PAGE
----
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Home > Research > Interviews > Jim Carroll: Caught in a Trap (1999)

Jim Carroll: Caught in a Trap

Exclusive: includes the entire Jim Carroll interview!

On Saturday, May 8, diarist, musician and poet Jim Carroll made a rare appearance at Chicago night spot the Hothouse, 31 East Balbo, a spacious setting filled with Brazilian rhythms and flavor. He read from his newest collection, Void Of Course (published by Penguin Poets, New York), to many well-dressed admirers seated among dozens of roundtop tables. Before the show got underway, I managed to innocuously eat my Philly and fries from an opportune stage left vantage, but not without having to fend off a phalanx of pushy waitresses.

Entering the stage wearing a black leather jacket and bluejeans, Jim Carroll was smoking a cigarette and carrying bottled water and several books. The din of the audience dissipated as Mr. Carroll approached the microphone. He spent the first minute slowly and methodically removing his jacket while gazing emptily out into the audience, then giving a brief account, in that protean Noo Yawk accent, of his recent "Today Show" interview. He explained how the questions were purposefully ham-fisted and meant to disturb, describing the sound stage as "surreal." This opening narrative helped to paint the image of a 70’s poet displaced.

Shifting his focus anecdotally, Mr. Carroll went on to tell of his extended Amtrak journey from Milwaukee and of his conversation with a 300-pound redneck. The first coroner on the scene of Jayne Mansfield’s decapitation, the man was carrying a French book on Satanism titled La Ba, which compares Anton La Vey with L. Ron Hubbard. Mr. Carroll quipped, to snickers from the audience, that both authors "knew the real money was in religion." The redneck subsequently related how he and his partner Shorty referred to the head as "she" and to the rest of Ms. Mansfield’s lifeless body as "that." Mr. Carroll went to some depth in his reflections upon the religious and philosophical implications of such particular labels. At this point, Mr. Carroll’s proselytizing ignited the conservative disposition of an unruly fan who rudely belted forth with fuzzy headed fervor, "What the fuck are you talking about!?" Apparently, the aspiring poet could not fully digest the metaphysical nature of this preliminary dialogue. However, Mr. Carroll was able to somewhat skillfully subdue the young brute, who finally shut up after threatening to physically abuse several impatient audience members.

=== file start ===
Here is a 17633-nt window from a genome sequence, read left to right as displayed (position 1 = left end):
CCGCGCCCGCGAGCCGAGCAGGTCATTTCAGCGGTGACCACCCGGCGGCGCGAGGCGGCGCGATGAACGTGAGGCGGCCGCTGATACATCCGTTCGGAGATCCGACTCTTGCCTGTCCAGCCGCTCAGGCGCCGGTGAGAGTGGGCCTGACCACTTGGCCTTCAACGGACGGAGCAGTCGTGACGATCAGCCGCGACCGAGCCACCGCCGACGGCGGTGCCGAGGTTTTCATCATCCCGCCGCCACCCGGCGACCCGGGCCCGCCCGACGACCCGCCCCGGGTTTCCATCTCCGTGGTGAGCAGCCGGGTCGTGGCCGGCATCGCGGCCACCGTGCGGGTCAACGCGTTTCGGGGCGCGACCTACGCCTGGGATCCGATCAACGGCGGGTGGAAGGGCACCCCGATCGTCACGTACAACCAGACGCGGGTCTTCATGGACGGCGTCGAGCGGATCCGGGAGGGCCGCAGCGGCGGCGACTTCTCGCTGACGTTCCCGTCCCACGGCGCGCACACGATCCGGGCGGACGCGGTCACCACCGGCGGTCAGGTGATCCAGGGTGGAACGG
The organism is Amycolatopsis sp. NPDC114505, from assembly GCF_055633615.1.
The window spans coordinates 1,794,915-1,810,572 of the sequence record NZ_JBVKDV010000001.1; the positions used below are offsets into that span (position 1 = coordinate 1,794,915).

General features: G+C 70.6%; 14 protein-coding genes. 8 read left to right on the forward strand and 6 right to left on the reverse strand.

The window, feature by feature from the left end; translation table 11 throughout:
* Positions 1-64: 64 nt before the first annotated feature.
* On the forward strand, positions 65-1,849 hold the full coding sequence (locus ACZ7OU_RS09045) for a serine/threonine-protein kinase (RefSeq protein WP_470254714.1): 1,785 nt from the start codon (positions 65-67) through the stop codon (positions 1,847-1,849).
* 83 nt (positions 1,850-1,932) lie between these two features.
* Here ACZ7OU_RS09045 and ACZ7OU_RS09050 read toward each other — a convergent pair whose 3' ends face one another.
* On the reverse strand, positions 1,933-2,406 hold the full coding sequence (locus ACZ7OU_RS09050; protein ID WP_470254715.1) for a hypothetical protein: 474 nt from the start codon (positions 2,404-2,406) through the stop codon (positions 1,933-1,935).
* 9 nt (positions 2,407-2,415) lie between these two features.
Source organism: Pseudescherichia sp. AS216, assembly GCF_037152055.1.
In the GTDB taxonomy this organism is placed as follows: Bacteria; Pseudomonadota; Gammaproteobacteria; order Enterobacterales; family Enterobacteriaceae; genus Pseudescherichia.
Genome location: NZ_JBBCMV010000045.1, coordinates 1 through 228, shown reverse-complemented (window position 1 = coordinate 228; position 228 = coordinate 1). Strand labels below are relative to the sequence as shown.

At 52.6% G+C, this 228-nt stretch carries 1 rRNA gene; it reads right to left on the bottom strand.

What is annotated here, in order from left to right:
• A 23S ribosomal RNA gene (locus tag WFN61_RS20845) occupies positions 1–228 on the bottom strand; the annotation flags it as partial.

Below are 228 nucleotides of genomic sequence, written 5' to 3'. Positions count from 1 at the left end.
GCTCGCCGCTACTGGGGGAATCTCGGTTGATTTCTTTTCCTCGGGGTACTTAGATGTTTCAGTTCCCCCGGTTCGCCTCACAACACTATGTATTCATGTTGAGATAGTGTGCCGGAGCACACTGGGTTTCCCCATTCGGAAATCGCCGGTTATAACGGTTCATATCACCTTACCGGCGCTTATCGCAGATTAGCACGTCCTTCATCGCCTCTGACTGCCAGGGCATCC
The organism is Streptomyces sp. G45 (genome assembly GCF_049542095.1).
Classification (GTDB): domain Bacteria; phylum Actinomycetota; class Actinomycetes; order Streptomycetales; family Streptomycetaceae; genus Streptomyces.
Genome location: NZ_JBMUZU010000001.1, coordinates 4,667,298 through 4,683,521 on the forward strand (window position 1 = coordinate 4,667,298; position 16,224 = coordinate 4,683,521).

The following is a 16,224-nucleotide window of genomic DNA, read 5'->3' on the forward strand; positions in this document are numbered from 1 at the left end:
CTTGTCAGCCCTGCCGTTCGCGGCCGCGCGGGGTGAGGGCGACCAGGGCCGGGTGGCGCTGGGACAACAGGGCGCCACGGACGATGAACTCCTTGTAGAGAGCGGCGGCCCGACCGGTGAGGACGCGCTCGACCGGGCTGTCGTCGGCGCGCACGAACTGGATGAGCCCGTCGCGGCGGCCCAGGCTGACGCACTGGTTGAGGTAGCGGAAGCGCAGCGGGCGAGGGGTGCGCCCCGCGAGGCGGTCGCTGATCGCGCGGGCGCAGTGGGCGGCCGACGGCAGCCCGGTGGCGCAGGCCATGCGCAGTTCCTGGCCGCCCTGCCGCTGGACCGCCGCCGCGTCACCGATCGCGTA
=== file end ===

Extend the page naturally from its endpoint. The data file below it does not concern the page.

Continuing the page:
After this colorful interruption, Mr. Carroll proceeded to read several poems, including "A Day At The Races" from Forced Entries, "I Am Not Kurt Schwitterz" from Fear Of Dreaming and, from Void Of Course, "Facts," "Sick Bird" (in which he left out the word "urine") and "8 Fragments For Kurt Cobain." He concluded with some song lyrics off his newest album, Pools of Mercury, giving sprechstimme performances of "Falling Down Laughing" and "the Beast Within."

After the show I followed Jim backstage, where, after a brief introduction, during which he was trying to rouse up a cup of coffee, we settled into a discussion of Orpheus, death, the creative process, and Mr. Carroll’s unique perspective on the current state of poetry. We focused initially on how Mr. Carroll saw himself within a heritage thousands of years old, and on the Greek myth of Orpheus--a Thracian poet whose music moved even inanimate objects. He was able to charm Pluto, god of the Underworld, into releasing his dead wife Eurydice on the condition that he would not look back during his return journey to the surface world. Orpheus, in a moment of thoughtlessness, looked back and, consequently, lost once more his love. Mr. Carroll shook his head in puzzlement at this comparison, and then gibed stone-facedly:

Uhm…I’ve never thought about it [the relationship of his career to the mythology], in relationship to my myth, or to my work…well, Orpheus, it was great that there were hummingbirds around him all the time.

The reimagined story of Orpheus and his journey to the underworld is the subject of Salman Rushdie’s newest work, The Ground Beneath Her Feet. During a recent speaking engagement with the Chicago Historical Society, the author spoke about his writing process, and, while discussing the division of sense and intellect, of inside and outside, brought up the example of a Warhol exhibit he had been to. One piece consisted of a "learn to dance" floor arrangement, framed beneath glass which people were being encouraged to walk over. Halfway through the dance pattern, it became impossible to do. Rushdie went through it himself and also found it impossible. A little girl behind him got to the point where everybody else stumbled through the diagram and she said, "Oh, I see. You’ve got to step off it." Stepping off the glass and then back on, she was able to complete the pattern. Mr. Carroll fixed his eye, carefully digesting the indirect approach I was taking to his work, and then summed up the analogy: